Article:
and a reply to that
Dual chargers don't matter here. I've seen charges as fast as 385 mi/hr myself. But most recently only got 225 mi/hr even though I was the only one there. The worst was 95 mi/hr (paired up stalls, I think).
Same thread, other problems.
I pulled into a supercharger with 4 rated miles the other day, and it took over 30 minutes to get 130 miles. That was somewhat disappointing and not the "half charge in 20 minutes". I decided to do a full charge and it took 1 hour and 20 minutes. It never went over 280mph charge rate and I was alone. Towards the end it was 130-140mph rate. It was all in all quite a bit slower to charge than I expected. Anyone know if dual chargers would have made it faster?
For #7, was that sales burst due to the purchase of over 1000 units by Consolidated International by Sol Shenk?
A note here this past week had a China Tesla manager noting a $400,000 Yuan price for Model 3. With Chinese import taxes and VAT and such - that may put the base price in the USA at approximately $42k.
More of this to come to add to the "color" of being a travelling BEV owner.
poster...| DECEMBER 26, 2014
Please please add chargers at Harris Ranch. 3 others were already waiting in line when I pulled up over 30 minutes ago. I am getting lectured by my family about the wait. If I have to wait like this here again, I'm cancelling my Model X and taking back my deposit. Thank you in advance.
poster... | DECEMBER 27, 2014
I was in Harris ranch yesterday and had the same experience. 30 minute wait. I was the third person in line. 3 more cars arrived when I was pulling in to charge.
Every spot at Harris ranch was filled (not just Superchargers) and the wait for lunch (at 3pm) was 20 minutes.
I crossed my fingers and walked to the swap station, but it was locked up tight.
More than 35. Including motorcycles, trucks, etc...
Very concise and correct. One for the record books. Kind of reminds me of QCOM. Oh wait, no, the pot stocks. Oh wait, no, the Fuel Cell stocks in 2001. Cisco? Compaq? MCI? Long list of pump and dumps through time. "Terrific value stocks" say the analysts - until they manipulate the trade to their advantage.
Nothing changes until Q4 ER comes out and review of "Customer Reservations" can be reviewed. It doesn't matter about how well Q4 was, it matters on how well 2015 might be. Actually - this may be why analysts are talking up "grid storage" now, a little early to add hype to reality. Most analysts do not really know the industries they "comment on". The EV plug-in market is set to grow only by 15-20% in 2015 over 2014. Less growth than 2013-2014. Growth is what "fuels" a market. I called sub-30% growth for 2014 a year ago. Larger vehicle sales are growing again. F and GM may have better stock growth into 2015 than TSLA due to this.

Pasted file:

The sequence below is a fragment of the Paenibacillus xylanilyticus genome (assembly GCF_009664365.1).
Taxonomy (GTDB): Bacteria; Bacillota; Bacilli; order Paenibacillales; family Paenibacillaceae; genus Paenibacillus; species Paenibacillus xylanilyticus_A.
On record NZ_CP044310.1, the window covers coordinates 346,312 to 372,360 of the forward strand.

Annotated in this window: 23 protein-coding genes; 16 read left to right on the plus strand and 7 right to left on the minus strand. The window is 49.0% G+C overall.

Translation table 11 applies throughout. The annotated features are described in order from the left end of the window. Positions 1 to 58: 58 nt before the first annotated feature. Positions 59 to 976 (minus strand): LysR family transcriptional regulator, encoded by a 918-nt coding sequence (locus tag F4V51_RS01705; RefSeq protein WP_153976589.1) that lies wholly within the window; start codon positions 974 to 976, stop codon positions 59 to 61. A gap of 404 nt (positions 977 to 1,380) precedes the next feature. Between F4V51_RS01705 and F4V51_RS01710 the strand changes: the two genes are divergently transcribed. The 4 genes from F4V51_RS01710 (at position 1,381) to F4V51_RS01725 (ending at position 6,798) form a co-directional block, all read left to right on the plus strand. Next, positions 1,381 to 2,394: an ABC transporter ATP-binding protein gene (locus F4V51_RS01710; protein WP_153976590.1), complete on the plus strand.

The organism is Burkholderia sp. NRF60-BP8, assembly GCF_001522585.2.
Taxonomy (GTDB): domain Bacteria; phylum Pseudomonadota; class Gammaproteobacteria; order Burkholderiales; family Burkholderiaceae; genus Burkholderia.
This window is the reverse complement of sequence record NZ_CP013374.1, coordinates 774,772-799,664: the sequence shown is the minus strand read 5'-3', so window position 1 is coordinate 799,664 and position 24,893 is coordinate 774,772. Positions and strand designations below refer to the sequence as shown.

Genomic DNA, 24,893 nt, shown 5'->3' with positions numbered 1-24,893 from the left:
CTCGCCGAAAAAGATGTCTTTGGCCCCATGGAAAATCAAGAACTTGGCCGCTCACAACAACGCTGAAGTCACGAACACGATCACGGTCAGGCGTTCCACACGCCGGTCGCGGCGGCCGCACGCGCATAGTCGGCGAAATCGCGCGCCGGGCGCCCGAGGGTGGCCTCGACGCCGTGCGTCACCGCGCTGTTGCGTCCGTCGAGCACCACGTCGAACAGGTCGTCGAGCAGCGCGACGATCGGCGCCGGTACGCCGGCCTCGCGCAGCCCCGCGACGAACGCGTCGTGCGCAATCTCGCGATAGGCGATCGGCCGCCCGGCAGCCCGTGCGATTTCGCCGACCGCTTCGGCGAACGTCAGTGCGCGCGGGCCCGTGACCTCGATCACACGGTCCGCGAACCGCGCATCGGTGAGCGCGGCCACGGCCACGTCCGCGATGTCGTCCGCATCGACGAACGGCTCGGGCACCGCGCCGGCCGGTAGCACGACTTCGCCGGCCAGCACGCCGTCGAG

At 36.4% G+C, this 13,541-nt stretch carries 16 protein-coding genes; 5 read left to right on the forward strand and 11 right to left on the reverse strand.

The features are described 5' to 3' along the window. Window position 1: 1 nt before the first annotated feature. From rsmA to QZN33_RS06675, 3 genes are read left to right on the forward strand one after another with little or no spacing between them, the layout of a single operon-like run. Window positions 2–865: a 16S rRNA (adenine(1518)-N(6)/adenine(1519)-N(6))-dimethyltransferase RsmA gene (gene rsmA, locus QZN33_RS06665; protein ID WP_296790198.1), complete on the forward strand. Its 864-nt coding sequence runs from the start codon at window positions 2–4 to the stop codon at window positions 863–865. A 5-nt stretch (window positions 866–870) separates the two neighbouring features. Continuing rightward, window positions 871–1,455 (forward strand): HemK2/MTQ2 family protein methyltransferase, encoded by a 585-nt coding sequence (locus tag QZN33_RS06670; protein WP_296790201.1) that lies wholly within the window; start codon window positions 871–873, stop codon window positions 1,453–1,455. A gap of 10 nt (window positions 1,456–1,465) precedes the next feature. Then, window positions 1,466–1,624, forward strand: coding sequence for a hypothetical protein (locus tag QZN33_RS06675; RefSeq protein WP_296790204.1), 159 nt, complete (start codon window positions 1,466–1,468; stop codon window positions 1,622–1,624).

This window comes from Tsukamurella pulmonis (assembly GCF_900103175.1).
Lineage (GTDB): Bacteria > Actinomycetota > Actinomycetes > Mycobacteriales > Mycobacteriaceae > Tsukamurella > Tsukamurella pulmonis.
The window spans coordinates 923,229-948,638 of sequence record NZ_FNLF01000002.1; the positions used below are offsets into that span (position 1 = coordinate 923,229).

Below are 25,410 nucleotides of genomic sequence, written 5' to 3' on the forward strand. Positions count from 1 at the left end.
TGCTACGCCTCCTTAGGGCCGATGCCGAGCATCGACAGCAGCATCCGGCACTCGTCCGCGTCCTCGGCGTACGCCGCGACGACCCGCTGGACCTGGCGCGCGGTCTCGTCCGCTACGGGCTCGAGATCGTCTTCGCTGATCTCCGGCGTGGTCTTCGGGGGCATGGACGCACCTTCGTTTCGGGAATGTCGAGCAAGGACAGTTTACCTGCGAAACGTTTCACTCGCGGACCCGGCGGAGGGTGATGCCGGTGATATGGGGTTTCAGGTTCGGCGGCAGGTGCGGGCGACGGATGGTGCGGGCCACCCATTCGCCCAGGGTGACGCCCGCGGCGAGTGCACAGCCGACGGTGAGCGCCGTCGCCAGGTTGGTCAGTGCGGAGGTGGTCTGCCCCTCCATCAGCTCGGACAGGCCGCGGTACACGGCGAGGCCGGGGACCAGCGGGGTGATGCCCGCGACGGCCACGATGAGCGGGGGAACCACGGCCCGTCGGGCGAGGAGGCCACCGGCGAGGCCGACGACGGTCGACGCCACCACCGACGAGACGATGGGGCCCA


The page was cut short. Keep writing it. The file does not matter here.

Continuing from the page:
Do you remember a few years back when Dan Galves, then at DB, proclaimed good success was on its way for: Fisker Motors, A123 Systems, Ener-1 (all BK) and who knows what else. Analysts do what they are told. I would like to hear the CEO and President of such financial firms make recommendations and not their employee-analysts who they can "blame" and RIF for bad calls. "Gee, we thought they did due diligence, but I guess we were wrong....so we let the guy go."
Right now, analysts are using the "don't worry about what they have done, or what they are doing -- think about the things they could do..." approach to investments. They don't look at quarterly tactics and rather focus on the whiteboard "ideas" that they have in long-term strategy. For "Hope" is all you need when investing, isn't that correct?
SEC cannot charge anyone with speculation or bad research (negligence?). The less these guys look into a company, the less culpable they are if things go bad. That is why they lob soft-ball questions during the Q&A. Don't want to dive "too deep" and if they do, they get the "no' answer when asking something important - about "could you give us some color on sales by region".
Tell me this, folks. Who in your immediate family, business relationships, friends, online "friends" and just about anyone you know - who is in the market for "grid storage" products? Anyone you know in the last 5-10 years ever shop for "grid storage"? Well who does? Those who are interested in the tax credits involved in trying-out the products which could cut their expenses. Companies losing money don't invest in things with tax credits. Companies with good profits do - like Walmart - in places with contrived electric tiered rates like California. And rich homeowners who think they can power their house during a black-out - they need at least 3-4 days worth of kWh storage to make it work well. This is 100+ kWh, not 10. Ever hear of a generator for $5K?
Toyota? Well, if you consider Prius using electricity as a Hybrid to establish the whole Hybrid market, sure.
But don't forget others - there are now about 22 total plug-in makes/models for sale in the USA right now, more than 35 worldwide. Review the "Sales scorecard" on insideevs for a good comprehensive list. Tesla has one line item there.
Elon didn't even found the company Telsa Motors and yet the press continues to incorrectly state that he is "the founder of Tesla". At least they should learn about the company before the worshiping commences.